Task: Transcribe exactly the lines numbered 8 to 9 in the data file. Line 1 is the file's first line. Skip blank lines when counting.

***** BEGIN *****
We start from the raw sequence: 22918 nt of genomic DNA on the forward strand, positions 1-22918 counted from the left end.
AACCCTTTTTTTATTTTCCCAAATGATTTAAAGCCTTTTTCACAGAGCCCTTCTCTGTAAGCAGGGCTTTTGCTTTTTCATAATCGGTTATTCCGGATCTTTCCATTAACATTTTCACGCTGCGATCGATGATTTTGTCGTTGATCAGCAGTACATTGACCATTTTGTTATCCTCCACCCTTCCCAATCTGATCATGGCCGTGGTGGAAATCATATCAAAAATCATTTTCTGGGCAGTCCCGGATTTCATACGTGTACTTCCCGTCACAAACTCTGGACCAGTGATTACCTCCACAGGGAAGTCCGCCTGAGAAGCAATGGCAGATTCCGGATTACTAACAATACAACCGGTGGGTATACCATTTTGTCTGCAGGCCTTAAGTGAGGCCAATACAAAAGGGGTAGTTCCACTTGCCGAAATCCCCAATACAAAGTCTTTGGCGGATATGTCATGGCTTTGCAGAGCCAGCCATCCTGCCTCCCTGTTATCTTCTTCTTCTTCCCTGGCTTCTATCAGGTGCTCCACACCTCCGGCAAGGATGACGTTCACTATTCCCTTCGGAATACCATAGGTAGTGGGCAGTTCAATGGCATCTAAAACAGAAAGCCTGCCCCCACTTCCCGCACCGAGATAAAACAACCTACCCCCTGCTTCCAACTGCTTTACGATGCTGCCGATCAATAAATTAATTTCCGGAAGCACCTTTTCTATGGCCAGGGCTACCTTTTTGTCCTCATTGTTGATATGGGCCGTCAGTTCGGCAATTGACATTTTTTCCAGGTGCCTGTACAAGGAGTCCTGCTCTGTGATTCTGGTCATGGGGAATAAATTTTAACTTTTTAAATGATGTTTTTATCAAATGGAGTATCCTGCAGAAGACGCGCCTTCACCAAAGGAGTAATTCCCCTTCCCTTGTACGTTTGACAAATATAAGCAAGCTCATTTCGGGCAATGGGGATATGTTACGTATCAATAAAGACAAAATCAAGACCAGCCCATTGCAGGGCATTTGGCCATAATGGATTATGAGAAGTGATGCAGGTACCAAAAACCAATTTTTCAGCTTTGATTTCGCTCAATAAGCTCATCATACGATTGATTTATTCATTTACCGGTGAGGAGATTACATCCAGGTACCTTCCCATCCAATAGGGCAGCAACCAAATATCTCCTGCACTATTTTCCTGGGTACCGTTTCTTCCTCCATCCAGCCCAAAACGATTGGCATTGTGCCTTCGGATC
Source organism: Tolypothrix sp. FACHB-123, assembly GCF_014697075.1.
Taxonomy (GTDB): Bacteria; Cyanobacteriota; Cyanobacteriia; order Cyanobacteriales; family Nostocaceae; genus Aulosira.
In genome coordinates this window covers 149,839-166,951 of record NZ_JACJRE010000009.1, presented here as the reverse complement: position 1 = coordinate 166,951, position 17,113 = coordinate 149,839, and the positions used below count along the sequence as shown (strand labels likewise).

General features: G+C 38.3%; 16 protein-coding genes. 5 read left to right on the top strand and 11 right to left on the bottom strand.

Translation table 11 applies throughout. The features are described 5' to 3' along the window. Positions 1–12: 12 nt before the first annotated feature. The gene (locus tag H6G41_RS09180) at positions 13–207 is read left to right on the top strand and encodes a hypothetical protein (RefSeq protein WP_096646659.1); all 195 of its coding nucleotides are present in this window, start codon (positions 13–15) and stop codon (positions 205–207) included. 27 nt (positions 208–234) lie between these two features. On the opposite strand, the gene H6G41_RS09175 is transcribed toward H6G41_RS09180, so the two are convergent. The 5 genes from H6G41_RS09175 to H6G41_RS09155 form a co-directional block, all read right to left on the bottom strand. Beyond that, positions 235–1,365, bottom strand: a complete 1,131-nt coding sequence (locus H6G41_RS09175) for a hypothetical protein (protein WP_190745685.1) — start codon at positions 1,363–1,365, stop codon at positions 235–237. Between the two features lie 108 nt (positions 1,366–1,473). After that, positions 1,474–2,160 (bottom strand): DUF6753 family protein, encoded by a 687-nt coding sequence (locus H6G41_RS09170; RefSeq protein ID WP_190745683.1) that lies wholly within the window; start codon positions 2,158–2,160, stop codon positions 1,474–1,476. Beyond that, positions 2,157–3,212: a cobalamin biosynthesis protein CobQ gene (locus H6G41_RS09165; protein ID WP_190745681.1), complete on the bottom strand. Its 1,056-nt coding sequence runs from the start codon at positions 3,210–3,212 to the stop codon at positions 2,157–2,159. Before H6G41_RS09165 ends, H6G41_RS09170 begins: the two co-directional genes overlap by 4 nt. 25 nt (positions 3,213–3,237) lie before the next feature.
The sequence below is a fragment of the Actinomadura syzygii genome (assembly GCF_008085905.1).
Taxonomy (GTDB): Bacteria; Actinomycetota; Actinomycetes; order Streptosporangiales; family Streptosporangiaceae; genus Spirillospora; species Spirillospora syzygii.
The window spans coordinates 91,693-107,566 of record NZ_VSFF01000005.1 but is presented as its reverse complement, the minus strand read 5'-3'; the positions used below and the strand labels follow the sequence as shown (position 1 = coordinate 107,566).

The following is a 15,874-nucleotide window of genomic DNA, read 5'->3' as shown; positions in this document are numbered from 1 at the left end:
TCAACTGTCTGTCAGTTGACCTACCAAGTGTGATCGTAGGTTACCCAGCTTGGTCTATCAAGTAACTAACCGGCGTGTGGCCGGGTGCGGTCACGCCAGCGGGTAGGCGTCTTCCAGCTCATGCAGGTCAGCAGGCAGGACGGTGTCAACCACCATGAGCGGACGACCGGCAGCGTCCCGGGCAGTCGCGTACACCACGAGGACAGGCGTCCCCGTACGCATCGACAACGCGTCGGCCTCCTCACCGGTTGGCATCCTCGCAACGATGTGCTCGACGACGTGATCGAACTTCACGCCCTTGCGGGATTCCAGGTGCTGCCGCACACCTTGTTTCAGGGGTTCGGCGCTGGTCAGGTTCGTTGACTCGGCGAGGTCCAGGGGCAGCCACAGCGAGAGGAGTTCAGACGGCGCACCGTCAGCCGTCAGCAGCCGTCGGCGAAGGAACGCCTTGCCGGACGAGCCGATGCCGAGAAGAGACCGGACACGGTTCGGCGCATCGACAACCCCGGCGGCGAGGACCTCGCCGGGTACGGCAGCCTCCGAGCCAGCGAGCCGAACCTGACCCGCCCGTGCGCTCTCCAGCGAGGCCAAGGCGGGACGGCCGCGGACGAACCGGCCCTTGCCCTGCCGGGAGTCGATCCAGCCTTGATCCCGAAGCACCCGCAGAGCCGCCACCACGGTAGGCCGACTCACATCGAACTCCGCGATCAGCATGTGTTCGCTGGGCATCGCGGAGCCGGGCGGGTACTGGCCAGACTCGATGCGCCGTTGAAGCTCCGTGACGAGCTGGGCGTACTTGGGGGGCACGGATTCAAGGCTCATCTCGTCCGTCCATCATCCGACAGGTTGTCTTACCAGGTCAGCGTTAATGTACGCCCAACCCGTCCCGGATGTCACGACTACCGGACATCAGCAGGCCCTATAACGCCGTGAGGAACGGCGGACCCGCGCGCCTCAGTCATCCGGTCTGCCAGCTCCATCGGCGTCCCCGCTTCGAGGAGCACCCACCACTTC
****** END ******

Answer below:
The sequence below is a fragment of the Actinomadura syzygii genome (assembly GCF_008085905.1).
Taxonomy (GTDB): Bacteria; Actinomycetota; Actinomycetes; order Streptosporangiales; family Streptosporangiaceae; genus Spirillospora; species Spirillospora syzygii.